The youngster allegedly took the gun, suspected of belonging to his father, to the school in order to show it to other students, police and community leaders said. When officers went to the boy's home, they also reportedly found marijuana and drug paraphernalia belonging to his father, police said. The 11-year-old, a sixth-grader whose name was not released by police, was charged Friday in Queens Family Court in Jamaica with attempted possession of a weapon, unlawful possession of a weapon by a person under 16 and possession of a revolver or ammunition for a revolver, a court official said. The boy was expected to return to court this week so a judge could hear more about the reasons for the charges. While the court official said it was too early to tell what could happen to boy, in general young defendants in such cases can be sent to juvenile detention centers if found guilty. The case will be decided by the judge rather than a jury.The boy, who has been suspended from school, denied the charges in court Friday. His father, Lyndon Whiteman, 40, of 121-29 Grayson St. was arraigned Friday in Queens Supreme Court in Kew Gardens on criminal possession of a weapon, endangering the welfare of a child and possession of marijuana charges. He must next return to court Feb. 7 and could face up to 15 years in prison if later convicted. Charges were dropped against the mother.After the 11-year-old arrived at school Jan. 19, he reportedly showed off the handgun to other students, said state Assemblyman William Scarborough (D-St. Albans), who previously adopted the school with City Councilman Leroy Comrie (D-St. Albans). One of the students then told their teacher, who alerted school safety officers, Scarborough said. Safety officers took the whole class outside, where police eventually located the loaded weapon, a 9mm handgun, he said.Officers arrested the student on gun charges and his mother on charges of criminal possession of a weapon and endangering the welfare of a child and took them to Jamaica's 113th Precinct, police said. While the boy's father, Whiteman, was also arrested later that day, prosecutors decided to drop charges against the 11-year-old's mother.Whiteman told police he kept the gun in a closet at home and that the marijuana was five years old, according to a criminal complaint filed with the DA. Officers also found a sword at the Grayson Street home, where Whiteman and his wife live with the 11-year-old and three other children, two teenagers and a 4-year-old, the complaint said.It was not the first time a had brought a loaded weapon to class in southeast Queens. In 1999, then District 29 Superintendent Celestine Miller was fired for failing to report in a timely manner that a boy had come to a Rosedale school with a loaded gun.IS 59 does not have metal detectors, which are placed according to perceived need, Scarborough said. In the 2003-04 academic year, the school, which has 1,445 students, registered two major crimes, according to the most recent police statistics. Schools of similar size in the city recorded an average of 1.6 in the category, which includes felony assaults, robberies, rapes and murders. The same year, IS 59 also reported 11 less serious crimes, however, well above the 5.6 average.Scarborough said the school declined after Principal Antonio K'Tori left in 2000 but has since rebounded under new head Carleton Gordon."I think it's an aberration given how the school's been doing this year," the assemblyman said of the gun incident. "The school has taken a very significant turnaround."Reach reporter Michael Morton by e-mail at news@times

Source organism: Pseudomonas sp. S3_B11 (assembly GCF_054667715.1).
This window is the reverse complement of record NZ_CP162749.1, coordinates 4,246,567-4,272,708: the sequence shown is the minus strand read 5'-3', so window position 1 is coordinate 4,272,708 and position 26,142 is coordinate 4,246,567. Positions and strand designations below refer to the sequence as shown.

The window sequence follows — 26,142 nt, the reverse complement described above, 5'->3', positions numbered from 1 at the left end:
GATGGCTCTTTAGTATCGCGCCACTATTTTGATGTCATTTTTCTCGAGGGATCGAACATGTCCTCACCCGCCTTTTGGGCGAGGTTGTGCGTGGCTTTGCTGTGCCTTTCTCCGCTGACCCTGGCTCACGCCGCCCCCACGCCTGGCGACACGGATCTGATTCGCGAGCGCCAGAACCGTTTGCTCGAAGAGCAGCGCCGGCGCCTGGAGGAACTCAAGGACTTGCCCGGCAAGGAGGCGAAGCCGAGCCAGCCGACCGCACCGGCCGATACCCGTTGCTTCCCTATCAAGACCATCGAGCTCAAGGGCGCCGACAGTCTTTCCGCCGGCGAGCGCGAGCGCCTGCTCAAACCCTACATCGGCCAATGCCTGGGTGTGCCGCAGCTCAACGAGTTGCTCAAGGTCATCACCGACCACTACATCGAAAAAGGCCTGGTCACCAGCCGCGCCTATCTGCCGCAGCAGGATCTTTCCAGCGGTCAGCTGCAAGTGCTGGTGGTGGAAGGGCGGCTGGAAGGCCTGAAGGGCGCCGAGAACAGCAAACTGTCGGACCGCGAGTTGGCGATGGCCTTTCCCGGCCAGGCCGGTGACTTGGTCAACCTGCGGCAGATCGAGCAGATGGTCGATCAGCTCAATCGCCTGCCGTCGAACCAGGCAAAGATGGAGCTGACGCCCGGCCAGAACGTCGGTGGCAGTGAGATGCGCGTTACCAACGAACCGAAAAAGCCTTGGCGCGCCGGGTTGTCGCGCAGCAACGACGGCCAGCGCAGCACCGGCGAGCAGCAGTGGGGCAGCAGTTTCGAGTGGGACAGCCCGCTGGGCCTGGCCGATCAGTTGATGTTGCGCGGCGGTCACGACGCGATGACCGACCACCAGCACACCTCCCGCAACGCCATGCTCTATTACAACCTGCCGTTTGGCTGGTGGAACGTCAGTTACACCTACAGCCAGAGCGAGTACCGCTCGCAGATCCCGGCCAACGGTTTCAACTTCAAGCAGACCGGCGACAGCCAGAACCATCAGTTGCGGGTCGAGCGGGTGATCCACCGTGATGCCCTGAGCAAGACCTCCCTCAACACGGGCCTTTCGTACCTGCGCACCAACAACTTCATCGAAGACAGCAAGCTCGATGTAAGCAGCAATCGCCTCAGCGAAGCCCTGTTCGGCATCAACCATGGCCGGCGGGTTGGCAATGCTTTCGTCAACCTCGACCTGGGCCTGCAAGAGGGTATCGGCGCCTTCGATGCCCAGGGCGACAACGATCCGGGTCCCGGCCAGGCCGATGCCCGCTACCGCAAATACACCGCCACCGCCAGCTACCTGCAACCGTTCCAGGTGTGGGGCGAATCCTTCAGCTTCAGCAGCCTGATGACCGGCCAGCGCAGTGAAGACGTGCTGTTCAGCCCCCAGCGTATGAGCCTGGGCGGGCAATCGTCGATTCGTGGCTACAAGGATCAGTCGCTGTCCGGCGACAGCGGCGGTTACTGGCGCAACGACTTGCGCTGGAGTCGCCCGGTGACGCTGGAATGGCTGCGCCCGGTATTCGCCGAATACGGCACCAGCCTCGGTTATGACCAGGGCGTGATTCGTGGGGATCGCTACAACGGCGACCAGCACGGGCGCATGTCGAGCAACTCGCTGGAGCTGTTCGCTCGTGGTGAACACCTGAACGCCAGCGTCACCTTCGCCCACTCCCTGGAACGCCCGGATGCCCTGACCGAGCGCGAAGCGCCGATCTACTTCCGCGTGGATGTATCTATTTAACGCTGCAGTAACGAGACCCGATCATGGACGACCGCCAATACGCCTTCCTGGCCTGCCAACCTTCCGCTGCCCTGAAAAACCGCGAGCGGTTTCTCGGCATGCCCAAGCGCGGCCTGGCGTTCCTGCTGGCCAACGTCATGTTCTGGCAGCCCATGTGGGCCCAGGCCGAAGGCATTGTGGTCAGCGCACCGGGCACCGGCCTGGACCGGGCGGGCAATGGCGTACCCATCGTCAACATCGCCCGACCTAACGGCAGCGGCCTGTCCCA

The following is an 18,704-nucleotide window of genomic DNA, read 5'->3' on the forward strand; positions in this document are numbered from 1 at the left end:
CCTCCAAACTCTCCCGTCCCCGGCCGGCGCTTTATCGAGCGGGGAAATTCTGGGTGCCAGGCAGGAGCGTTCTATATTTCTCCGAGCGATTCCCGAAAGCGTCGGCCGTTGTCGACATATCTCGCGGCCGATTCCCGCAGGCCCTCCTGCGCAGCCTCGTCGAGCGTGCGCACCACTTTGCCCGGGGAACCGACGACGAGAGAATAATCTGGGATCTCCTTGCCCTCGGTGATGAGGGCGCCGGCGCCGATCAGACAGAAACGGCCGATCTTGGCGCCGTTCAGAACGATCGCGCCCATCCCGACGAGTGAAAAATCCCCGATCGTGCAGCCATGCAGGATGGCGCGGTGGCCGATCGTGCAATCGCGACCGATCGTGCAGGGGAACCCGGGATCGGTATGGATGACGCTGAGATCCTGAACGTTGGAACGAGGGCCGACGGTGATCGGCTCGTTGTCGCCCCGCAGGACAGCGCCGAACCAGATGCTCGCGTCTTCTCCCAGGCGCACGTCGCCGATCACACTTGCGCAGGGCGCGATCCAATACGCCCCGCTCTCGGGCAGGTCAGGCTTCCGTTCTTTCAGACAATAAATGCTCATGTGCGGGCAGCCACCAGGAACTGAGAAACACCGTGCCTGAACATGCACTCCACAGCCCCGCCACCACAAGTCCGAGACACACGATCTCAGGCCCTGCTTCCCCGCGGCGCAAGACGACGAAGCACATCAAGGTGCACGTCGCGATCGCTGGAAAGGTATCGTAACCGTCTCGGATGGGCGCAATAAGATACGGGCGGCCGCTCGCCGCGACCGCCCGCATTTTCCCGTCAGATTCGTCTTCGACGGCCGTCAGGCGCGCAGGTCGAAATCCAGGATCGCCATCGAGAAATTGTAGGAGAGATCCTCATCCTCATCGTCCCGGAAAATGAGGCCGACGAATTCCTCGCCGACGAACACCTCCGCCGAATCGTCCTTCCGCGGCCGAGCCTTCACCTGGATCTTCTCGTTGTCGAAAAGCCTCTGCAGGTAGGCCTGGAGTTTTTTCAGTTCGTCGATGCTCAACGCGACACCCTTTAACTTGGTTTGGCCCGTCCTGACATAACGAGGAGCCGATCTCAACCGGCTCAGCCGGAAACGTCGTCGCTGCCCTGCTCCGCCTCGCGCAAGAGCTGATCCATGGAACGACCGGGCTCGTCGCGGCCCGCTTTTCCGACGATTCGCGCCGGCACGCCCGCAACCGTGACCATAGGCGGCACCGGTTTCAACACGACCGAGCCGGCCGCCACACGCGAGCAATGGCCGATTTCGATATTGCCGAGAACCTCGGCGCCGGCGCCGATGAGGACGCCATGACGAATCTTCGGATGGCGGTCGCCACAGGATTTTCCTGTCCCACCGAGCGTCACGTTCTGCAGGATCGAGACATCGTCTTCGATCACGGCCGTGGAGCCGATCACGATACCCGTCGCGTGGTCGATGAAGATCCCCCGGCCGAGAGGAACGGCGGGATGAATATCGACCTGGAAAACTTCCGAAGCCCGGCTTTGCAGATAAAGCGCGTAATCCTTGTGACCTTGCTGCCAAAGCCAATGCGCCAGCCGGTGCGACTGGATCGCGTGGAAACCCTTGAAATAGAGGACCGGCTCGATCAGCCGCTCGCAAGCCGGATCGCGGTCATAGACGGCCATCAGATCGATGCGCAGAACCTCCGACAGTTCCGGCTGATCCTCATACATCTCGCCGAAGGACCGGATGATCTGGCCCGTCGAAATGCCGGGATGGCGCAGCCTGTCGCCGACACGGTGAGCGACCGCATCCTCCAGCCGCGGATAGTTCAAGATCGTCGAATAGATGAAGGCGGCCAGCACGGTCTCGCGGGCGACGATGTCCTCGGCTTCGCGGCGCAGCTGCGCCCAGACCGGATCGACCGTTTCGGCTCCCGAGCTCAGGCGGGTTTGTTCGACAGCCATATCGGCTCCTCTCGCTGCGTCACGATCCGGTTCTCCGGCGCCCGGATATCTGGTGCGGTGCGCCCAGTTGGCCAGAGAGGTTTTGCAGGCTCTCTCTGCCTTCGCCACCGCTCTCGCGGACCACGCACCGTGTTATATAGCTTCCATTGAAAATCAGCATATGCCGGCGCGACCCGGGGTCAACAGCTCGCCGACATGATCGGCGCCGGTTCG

©2005 Community News Group
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